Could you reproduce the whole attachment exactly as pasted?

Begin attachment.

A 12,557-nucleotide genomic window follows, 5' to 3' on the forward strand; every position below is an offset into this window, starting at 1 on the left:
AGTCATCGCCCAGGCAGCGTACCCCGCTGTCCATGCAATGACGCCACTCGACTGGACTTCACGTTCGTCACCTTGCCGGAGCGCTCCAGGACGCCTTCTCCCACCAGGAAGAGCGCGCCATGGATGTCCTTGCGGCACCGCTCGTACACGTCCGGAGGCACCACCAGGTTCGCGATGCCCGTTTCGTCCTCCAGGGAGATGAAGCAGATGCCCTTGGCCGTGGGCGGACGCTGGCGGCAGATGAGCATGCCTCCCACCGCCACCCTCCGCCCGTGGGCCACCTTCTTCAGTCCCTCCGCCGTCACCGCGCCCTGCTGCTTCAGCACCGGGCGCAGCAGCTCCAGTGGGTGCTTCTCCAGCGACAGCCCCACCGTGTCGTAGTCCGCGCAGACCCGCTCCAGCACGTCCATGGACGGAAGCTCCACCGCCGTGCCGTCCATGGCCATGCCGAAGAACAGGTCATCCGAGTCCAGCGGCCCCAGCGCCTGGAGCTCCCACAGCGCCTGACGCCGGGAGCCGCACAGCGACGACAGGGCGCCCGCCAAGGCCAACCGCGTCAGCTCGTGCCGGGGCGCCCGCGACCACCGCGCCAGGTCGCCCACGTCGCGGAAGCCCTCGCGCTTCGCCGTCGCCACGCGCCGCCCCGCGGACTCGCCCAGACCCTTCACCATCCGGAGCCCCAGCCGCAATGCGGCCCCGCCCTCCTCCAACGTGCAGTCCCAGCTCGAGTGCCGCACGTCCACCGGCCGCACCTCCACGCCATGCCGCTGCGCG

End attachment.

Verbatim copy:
A 12,557-nucleotide genomic window follows, 5' to 3' on the forward strand; every position below is an offset into this window, starting at 1 on the left:
AGTCATCGCCCAGGCAGCGTACCCCGCTGTCCATGCAATGACGCCACTCGACTGGACTTCACGTTCGTCACCTTGCCGGAGCGCTCCAGGACGCCTTCTCCCACCAGGAAGAGCGCGCCATGGATGTCCTTGCGGCACCGCTCGTACACGTCCGGAGGCACCACCAGGTTCGCGATGCCCGTTTCGTCCTCCAGGGAGATGAAGCAGATGCCCTTGGCCGTGGGCGGACGCTGGCGGCAGATGAGCATGCCTCCCACCGCCACCCTCCGCCCGTGGGCCACCTTCTTCAGTCCCTCCGCCGTCACCGCGCCCTGCTGCTTCAGCACCGGGCGCAGCAGCTCCAGTGGGTGCTTCTCCAGCGACAGCCCCACCGTGTCGTAGTCCGCGCAGACCCGCTCCAGCACGTCCATGGACGGAAGCTCCACCGCCGTGCCGTCCATGGCCATGCCGAAGAACAGGTCATCCGAGTCCAGCGGCCCCAGCGCCTGGAGCTCCCACAGCGCCTGACGCCGGGAGCCGCACAGCGACGACAGGGCGCCCGCCAAGGCCAACCGCGTCAGCTCGTGCCGGGGCGCCCGCGACCACCGCGCCAGGTCGCCCACGTCGCGGAAGCCCTCGCGCTTCGCCGTCGCCACGCGCCGCCCCGCGGACTCGCCCAGACCCTTCACCATCCGGAGCCCCAGCCGCAATGCGGCCCCGCCCTCCTCCAACGTGCAGTCCCAGCTCGAGTGCCGCACGTCCACCGGCCGCACCTCCACGCCATGCCGCTGCGCG